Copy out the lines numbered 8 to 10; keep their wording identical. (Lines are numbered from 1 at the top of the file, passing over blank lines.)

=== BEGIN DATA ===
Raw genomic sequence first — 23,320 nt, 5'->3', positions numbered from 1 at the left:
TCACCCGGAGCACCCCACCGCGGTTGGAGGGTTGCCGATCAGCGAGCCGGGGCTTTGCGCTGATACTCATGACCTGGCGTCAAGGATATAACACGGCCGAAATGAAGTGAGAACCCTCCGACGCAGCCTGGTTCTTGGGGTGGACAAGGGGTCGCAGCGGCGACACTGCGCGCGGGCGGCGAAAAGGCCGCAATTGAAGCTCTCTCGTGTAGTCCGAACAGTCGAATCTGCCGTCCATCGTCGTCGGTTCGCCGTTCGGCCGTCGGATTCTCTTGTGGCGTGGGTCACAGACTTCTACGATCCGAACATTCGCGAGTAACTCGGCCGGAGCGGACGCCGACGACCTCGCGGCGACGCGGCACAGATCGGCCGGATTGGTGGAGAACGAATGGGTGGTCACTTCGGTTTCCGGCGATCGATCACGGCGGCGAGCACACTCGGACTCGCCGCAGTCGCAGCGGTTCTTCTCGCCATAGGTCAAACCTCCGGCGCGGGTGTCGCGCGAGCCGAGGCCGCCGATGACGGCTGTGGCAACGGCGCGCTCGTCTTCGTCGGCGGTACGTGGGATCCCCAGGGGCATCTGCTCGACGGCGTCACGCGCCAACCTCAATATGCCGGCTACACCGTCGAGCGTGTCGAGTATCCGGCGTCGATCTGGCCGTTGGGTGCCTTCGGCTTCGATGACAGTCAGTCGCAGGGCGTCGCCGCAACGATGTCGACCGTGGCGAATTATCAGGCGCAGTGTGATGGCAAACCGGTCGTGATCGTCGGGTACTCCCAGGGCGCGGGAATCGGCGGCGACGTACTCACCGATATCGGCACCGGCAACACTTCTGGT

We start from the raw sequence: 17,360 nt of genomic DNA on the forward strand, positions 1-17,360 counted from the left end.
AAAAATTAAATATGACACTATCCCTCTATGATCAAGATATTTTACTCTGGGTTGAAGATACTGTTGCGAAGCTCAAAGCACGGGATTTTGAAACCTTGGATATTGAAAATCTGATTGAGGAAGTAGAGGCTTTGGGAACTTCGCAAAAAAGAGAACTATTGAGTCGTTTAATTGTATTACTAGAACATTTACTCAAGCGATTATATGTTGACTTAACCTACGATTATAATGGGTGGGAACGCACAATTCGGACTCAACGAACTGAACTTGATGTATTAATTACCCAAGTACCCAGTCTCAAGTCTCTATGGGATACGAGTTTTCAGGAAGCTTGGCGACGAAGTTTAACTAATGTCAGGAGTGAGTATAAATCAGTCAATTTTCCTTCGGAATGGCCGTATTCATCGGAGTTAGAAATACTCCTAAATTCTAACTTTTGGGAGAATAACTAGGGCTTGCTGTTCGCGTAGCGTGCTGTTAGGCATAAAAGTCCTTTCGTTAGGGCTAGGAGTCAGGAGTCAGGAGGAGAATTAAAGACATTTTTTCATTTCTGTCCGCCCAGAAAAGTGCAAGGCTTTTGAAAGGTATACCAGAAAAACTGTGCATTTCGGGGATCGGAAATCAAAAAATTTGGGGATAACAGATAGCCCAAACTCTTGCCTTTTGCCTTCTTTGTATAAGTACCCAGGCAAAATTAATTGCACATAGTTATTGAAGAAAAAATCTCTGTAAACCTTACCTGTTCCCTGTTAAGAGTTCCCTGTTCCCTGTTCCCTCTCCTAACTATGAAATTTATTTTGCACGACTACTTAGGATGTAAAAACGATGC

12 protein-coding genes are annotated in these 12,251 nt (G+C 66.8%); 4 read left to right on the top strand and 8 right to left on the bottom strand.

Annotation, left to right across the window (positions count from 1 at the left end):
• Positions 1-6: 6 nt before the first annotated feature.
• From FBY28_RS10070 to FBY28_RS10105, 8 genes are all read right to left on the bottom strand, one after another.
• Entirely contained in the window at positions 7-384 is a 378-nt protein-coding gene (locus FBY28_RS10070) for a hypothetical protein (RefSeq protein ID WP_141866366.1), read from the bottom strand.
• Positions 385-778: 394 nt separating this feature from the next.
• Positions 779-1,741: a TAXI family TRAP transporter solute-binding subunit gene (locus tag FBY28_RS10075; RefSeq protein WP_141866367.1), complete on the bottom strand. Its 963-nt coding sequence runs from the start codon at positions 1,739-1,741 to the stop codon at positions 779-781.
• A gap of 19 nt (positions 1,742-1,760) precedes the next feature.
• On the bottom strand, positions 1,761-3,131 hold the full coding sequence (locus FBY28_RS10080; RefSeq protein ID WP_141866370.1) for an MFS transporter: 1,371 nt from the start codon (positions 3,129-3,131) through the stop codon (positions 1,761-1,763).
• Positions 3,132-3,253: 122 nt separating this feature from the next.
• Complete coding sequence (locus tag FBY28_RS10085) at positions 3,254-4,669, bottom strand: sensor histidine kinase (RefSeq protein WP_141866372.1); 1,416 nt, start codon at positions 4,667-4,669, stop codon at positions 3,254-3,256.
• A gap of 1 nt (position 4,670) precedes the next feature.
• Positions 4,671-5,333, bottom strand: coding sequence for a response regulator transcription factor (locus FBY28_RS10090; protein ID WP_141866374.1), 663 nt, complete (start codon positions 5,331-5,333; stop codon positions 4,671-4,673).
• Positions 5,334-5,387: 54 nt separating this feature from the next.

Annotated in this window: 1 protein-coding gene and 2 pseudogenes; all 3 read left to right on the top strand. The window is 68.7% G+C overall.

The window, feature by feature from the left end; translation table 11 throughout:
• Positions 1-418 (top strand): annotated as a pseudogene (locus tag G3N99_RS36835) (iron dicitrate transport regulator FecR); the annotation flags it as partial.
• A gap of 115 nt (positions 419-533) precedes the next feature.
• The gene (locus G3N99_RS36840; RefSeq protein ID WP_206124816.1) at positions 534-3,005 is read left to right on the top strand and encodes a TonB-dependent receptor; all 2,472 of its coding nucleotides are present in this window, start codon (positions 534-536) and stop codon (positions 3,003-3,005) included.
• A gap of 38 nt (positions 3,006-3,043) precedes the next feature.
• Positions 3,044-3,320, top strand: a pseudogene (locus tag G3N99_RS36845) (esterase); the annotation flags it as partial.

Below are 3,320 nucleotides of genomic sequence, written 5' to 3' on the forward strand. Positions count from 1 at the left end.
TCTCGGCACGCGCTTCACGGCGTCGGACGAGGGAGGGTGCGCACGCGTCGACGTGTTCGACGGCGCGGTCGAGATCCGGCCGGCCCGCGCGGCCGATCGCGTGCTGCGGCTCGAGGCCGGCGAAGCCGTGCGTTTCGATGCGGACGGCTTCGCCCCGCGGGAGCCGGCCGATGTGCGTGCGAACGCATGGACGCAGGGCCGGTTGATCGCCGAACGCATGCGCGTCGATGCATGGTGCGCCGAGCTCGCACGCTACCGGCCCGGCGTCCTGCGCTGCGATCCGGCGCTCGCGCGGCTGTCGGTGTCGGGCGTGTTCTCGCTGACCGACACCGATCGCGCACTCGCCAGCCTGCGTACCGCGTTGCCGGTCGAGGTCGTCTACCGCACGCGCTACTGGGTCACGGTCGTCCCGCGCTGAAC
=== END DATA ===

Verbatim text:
• From FBY28_RS10070 to FBY28_RS10105, 8 genes are all read right to left on the bottom strand, one after another.
• Entirely contained in the window at positions 7-384 is a 378-nt protein-coding gene (locus FBY28_RS10070) for a hypothetical protein (RefSeq protein ID WP_141866366.1), read from the bottom strand.
• Positions 385-778: 394 nt separating this feature from the next.